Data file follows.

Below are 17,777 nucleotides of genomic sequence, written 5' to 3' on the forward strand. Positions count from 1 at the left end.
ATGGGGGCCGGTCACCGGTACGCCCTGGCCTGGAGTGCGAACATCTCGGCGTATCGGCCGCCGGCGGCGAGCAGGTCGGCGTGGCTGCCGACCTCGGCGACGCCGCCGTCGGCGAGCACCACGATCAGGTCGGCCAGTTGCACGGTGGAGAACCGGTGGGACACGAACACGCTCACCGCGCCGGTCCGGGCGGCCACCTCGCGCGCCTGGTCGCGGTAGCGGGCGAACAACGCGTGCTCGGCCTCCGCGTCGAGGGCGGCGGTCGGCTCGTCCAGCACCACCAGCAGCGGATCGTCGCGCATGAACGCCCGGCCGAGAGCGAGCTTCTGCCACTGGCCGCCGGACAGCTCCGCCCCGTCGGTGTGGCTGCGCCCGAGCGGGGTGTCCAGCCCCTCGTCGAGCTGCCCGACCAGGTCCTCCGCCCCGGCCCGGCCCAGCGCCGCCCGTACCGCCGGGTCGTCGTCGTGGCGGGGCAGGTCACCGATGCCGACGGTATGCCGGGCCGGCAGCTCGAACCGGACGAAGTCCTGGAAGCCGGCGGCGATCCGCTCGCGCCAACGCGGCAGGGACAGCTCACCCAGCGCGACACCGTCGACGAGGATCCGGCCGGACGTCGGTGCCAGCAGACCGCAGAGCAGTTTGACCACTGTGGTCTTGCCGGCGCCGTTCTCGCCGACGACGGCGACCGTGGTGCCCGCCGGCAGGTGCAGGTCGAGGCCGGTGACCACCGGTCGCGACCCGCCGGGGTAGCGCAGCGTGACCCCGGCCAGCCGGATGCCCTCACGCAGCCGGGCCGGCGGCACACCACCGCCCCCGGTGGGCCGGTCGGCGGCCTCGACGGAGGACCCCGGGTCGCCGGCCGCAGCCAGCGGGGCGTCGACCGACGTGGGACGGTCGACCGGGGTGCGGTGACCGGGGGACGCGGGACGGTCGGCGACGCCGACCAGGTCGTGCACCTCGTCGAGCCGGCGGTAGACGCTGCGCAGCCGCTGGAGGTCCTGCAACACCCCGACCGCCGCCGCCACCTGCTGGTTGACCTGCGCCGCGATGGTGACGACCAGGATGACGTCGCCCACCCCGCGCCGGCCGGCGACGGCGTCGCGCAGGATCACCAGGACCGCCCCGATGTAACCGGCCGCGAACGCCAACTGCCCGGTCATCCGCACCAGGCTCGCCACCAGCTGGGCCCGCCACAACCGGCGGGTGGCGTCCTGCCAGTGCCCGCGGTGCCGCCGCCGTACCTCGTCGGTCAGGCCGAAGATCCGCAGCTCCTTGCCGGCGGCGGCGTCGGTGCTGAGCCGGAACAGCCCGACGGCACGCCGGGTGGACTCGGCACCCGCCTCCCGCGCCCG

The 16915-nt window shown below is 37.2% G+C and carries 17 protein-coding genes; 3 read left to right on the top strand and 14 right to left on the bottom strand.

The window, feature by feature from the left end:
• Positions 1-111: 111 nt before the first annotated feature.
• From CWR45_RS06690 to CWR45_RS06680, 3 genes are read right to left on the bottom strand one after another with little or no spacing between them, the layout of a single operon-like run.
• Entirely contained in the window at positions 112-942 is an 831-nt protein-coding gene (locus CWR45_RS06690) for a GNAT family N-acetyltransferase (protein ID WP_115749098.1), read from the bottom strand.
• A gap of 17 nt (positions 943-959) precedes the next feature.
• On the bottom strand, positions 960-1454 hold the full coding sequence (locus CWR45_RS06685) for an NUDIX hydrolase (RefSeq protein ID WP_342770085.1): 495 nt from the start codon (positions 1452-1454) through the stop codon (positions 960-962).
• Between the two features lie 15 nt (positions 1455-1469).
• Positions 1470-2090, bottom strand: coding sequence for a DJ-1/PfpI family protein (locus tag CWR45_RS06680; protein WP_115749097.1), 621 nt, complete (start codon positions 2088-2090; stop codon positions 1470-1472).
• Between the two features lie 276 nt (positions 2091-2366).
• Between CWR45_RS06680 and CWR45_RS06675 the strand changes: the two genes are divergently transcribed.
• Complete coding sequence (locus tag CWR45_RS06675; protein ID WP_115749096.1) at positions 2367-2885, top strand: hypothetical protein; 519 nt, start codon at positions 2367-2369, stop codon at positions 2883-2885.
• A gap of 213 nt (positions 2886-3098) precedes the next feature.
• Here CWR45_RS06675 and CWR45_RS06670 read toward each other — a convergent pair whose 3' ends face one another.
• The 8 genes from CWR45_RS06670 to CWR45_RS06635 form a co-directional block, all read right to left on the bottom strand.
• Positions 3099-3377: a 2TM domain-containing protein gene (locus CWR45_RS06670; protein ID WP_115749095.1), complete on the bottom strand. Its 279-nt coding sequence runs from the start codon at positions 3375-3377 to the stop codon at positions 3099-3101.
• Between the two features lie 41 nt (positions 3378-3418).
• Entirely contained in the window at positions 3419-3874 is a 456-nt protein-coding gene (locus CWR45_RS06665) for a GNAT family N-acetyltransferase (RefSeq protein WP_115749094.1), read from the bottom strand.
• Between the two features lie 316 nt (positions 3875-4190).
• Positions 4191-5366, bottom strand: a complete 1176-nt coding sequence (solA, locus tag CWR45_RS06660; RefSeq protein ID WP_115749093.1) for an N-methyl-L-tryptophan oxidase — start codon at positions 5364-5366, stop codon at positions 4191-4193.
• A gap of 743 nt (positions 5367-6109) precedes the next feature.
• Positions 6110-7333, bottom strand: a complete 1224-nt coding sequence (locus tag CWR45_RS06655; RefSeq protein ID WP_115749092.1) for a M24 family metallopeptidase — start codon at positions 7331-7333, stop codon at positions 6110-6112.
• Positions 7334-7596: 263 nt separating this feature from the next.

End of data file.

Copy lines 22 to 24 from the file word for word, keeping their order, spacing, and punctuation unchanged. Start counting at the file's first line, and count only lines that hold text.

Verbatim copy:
• Positions 4191-5366, bottom strand: a complete 1176-nt coding sequence (solA, locus tag CWR45_RS06660; RefSeq protein ID WP_115749093.1) for an N-methyl-L-tryptophan oxidase — start codon at positions 5364-5366, stop codon at positions 4191-4193.
• A gap of 743 nt (positions 5367-6109) precedes the next feature.
• Positions 6110-7333, bottom strand: a complete 1224-nt coding sequence (locus tag CWR45_RS06655; RefSeq protein ID WP_115749092.1) for a M24 family metallopeptidase — start codon at positions 7331-7333, stop codon at positions 6110-6112.